Reminding myself just how awful pain can get (plus, an experiment on myself)
Thanks a lot for this post. I think it’s really great to inform this debate with new data and a clever framework, as you’ve done—it’s a useful contribution, and I hope similar experiments get conducted in other contexts.
Not directly related to this article, but I have a few broad thoughts on this general topic:
When I began working in animal advocacy, I was definitely on the abolitionist end of the spectrum. Since then, I’ve developed a much more diversified view. In general, the debate between abolitionism vs welfarism a) is very speculative, in that we have limited data to go on; and b) will profoundly affect the lives of millions or billions of animals living in extreme suffering. I think these are great reasons to have humility in either position.
Even if we never abolish animal exploitation (which I dearly hope we do), welfare reforms can bring about major improvements in farmed animals’ lives. For example, Saulius’s comment here briefly shows how much suffering can be reduced by corporate campaigns on broiler chickens. I’m doing similar work at the moment, and I’ve arrived at similar findings to those of Saulius.
I’ve also enjoyed these two sources on this topic, which caused major updates in my thinking:
I wrote the article on reducing catch shares, and just wanted to comment saying that I strongly agree with Saulius’s analysis here.
Currently, implementing humane slaughter for wild-caught fish seems like a slam dunk.
Currently, reducing the catch of wild fish seems extremely ambiguous. My catch share article mostly concluded with “we should do more research on this to reduce these uncertainties”. I also wrote a later article about subsidies—abolishing fisheries subsidies seems like a fairly easy way to reduce the catch. But in many cases, it would cause the population size of the target fish population to increase, causing more deaths by fishing over time even if effort remains low. (Plus, the effects on other wild animals...)
So I strongly agree with Saulius that:
Humane slaughter seems fantastic, and
We probably shouldn’t try to reduce the fish catch yet because we don’t know if it’s good or bad—though I do believe that dedicated research could quite readily make substantial progress on this question.
Thanks, I’ve changed the language to make it clearer (possibly my Aussie vernacular getting the better of me)
Five tools that make our research lives easier
The consequences on the welfare of all affected wild animals seem nearly impossible to determine, even with a lot of research. Also, research in one ecosystem might not generalize to other ecosystems.
However, this is the same as the concern of cluelessness that applies to all causes. To me, cluelessness seems a bigger problem in WAW because first-order effects are usually dwarfed by second and third-order effects. For example, vaccinations may increase the population of that species, which could be bad if their lives are still full of suffering. But overall, I’m confused about cluelessness.
I wanted to emphasise this point and how important I think it is. I feel that cluelessness about the effects of wild animal interventions (particularly as it relates to wild animal population dynamics) is one of the most important topics in EA that could be resolved by further research.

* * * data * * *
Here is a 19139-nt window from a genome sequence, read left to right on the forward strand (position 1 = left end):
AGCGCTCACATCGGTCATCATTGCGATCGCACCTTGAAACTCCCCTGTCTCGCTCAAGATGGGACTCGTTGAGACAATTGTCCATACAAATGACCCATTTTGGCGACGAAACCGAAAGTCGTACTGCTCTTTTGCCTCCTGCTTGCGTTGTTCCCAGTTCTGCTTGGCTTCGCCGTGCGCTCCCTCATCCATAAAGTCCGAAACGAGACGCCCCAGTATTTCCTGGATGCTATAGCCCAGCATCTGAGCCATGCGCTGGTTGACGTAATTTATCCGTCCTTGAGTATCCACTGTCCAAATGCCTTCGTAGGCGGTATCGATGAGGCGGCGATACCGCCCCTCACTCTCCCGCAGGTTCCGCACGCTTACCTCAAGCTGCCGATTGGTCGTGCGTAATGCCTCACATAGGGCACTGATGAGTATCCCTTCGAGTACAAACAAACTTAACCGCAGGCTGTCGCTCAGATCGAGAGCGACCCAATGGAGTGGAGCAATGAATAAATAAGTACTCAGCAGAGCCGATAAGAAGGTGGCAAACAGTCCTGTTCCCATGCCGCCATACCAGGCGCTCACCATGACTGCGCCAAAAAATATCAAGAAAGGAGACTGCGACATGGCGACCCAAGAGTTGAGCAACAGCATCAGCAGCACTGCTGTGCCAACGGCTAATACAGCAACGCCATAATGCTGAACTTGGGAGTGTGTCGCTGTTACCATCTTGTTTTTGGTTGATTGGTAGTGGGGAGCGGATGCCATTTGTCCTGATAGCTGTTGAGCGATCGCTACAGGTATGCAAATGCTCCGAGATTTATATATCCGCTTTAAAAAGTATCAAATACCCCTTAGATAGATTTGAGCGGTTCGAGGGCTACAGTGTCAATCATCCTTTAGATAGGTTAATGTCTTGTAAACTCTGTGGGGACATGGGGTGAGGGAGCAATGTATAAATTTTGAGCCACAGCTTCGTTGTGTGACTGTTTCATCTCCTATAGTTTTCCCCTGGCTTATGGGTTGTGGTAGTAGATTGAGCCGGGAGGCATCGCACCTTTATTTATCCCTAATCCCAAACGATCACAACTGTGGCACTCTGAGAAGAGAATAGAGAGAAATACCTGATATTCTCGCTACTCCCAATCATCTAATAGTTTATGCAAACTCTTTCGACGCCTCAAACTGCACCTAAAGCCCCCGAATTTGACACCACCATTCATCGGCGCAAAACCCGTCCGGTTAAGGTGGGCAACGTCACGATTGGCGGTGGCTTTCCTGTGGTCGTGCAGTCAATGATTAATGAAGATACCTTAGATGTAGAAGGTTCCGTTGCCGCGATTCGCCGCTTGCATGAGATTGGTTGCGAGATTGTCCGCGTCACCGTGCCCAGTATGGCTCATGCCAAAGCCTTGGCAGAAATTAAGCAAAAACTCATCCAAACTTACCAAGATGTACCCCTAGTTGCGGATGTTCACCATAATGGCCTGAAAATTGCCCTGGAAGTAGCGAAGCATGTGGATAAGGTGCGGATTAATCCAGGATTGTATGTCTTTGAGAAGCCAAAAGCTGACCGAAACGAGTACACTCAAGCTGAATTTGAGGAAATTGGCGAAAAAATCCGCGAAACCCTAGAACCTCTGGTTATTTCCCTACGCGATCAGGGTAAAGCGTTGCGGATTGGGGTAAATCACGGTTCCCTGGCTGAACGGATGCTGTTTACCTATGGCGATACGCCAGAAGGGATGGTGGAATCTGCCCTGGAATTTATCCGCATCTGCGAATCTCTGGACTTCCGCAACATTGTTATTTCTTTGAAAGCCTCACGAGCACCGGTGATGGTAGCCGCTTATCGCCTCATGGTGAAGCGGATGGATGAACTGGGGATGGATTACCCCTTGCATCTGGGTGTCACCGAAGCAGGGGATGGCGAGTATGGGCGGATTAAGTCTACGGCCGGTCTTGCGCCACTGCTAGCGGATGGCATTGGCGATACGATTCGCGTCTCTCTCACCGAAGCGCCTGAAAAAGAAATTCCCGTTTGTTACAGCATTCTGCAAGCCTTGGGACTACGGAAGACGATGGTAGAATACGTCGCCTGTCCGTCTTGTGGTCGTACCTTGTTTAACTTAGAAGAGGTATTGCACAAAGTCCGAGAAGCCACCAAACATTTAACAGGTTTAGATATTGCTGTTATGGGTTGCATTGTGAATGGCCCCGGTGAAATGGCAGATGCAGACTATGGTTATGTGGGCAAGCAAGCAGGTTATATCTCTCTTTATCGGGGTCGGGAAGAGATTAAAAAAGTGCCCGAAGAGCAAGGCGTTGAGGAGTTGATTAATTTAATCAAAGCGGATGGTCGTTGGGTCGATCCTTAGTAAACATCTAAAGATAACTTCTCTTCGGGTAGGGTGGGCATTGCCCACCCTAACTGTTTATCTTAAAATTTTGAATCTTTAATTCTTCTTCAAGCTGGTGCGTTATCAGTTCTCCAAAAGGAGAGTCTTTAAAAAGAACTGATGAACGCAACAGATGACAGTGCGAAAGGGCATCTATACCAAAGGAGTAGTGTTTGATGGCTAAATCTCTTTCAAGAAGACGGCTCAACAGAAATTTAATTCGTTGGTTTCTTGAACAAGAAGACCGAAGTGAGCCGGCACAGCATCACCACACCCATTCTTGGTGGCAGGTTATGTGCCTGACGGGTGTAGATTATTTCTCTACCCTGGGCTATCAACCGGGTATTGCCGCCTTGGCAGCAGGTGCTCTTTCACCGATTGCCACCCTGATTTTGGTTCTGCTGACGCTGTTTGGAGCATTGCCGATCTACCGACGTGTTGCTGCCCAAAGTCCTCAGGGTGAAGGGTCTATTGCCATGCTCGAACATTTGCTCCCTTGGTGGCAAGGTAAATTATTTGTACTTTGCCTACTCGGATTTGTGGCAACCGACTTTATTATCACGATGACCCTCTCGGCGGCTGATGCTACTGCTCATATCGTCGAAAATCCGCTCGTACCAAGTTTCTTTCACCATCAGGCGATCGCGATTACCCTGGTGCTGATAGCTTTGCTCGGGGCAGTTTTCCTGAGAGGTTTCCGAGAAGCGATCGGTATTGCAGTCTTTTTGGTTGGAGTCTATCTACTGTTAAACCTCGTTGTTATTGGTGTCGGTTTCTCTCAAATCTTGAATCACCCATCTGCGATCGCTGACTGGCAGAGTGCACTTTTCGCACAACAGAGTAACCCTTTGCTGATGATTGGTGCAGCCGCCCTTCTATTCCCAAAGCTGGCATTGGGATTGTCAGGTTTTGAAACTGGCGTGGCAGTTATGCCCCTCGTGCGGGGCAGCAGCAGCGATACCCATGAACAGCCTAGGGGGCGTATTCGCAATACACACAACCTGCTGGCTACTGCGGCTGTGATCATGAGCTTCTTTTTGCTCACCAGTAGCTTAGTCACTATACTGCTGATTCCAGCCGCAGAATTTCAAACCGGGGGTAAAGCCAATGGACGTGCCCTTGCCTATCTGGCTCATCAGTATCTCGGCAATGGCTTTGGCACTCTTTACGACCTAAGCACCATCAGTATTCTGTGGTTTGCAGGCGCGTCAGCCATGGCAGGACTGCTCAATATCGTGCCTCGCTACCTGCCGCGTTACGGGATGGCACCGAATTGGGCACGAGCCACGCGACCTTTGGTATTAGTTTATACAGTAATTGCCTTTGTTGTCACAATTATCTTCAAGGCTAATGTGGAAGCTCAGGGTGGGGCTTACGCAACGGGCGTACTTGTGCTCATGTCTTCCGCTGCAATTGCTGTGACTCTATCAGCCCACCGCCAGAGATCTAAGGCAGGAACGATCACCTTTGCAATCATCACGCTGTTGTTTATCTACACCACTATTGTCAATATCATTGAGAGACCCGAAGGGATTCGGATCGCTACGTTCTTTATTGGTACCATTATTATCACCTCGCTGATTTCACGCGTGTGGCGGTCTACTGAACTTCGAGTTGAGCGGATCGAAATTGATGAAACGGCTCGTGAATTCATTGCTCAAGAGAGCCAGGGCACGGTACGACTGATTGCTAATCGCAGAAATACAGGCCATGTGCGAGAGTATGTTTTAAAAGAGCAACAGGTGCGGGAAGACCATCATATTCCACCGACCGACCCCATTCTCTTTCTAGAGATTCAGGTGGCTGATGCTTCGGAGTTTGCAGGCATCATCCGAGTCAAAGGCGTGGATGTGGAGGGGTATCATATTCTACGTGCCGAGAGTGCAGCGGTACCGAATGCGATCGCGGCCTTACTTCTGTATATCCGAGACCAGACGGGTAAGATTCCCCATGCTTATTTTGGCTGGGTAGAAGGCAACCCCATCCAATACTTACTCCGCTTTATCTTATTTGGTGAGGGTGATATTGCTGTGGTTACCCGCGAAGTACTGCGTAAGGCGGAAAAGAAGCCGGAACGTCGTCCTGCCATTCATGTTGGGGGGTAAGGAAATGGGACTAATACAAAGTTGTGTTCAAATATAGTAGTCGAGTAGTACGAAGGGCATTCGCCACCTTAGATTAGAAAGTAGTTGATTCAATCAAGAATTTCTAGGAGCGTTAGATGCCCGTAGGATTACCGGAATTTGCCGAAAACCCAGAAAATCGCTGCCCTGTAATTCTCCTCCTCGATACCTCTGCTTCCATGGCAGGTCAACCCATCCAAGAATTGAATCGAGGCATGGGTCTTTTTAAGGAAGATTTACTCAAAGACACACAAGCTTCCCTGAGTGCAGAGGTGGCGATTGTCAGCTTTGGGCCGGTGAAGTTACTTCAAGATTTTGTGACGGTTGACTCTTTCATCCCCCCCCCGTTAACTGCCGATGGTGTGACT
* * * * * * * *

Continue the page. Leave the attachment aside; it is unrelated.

Cluelessness about wild animals comes up a lot even in my research on farmed animals—e.g. the effects of reducing meat consumption on fish caught for fishmeal, or the effects of reducing fisheries subsidies on wild fish and other wild animals.
These dynamics are extremely non-intuitive (e.g. catching fewer fish does weirdly seem bad for fish in many contexts under some philosophical views). And they’re strongly context-dependent. But with some dedicated research in ecological modelling and experimental ecology, I do think that we could make substantial progress on understanding this topic.
Longtermism and animals: Resources + join our Discord community!
But what if we stopped putting the community on a pedestal? It’s kind of disorienting, but it might be freeing, as we could individually embrace the ideas of EA without feeling the need to defend the EA movement as much.
This is well-expressed, and puts into words something I’ve been reflecting on a lot lately. One person’s answer to the question “How do we do the most good?” does not always have to mean being deeply involved with other members of the community who are trying to answer that same question.
Thanks, this is a super useful article.
In case readers of this article are interested: we recently completed a collaboration with Animal Welfare Competence Centre for Africa, a new charity based in Uganda. Our recommendations centred on both welfare reforms and limiting the spread of industrialised farming practices. Our write-up is available here: https://www.animalask.org/post/farmed-animal-advocacy-in-uganda
Currently, we (Animal Ask) are also doing some research on the trajectory of animal agriculture in developing countries and how moldable it is, as the author mentions.
This is exciting to see. I definitely agree—sometimes getting your foot in the door, either at the local level or with a more limited version of the policy, can let you expand the policy later when people have seen the benefit. And your scorecard approach is similar to what Australian Alliance for Animals has recently done: https://www.allianceforanimals.org.au/victorian-election-2022
Thanks everybody for the discussion on this post. I’m glad to see it has inspired some thought and debate, and that other people are sharing their experiences.
I’ve reached my limit for engaging with these comments, so now I need to return to my main tasks (doing my best to prevent suffering + self-care) and I won’t reply to future comments (but happy to correct objective errors). Thanks again everyone.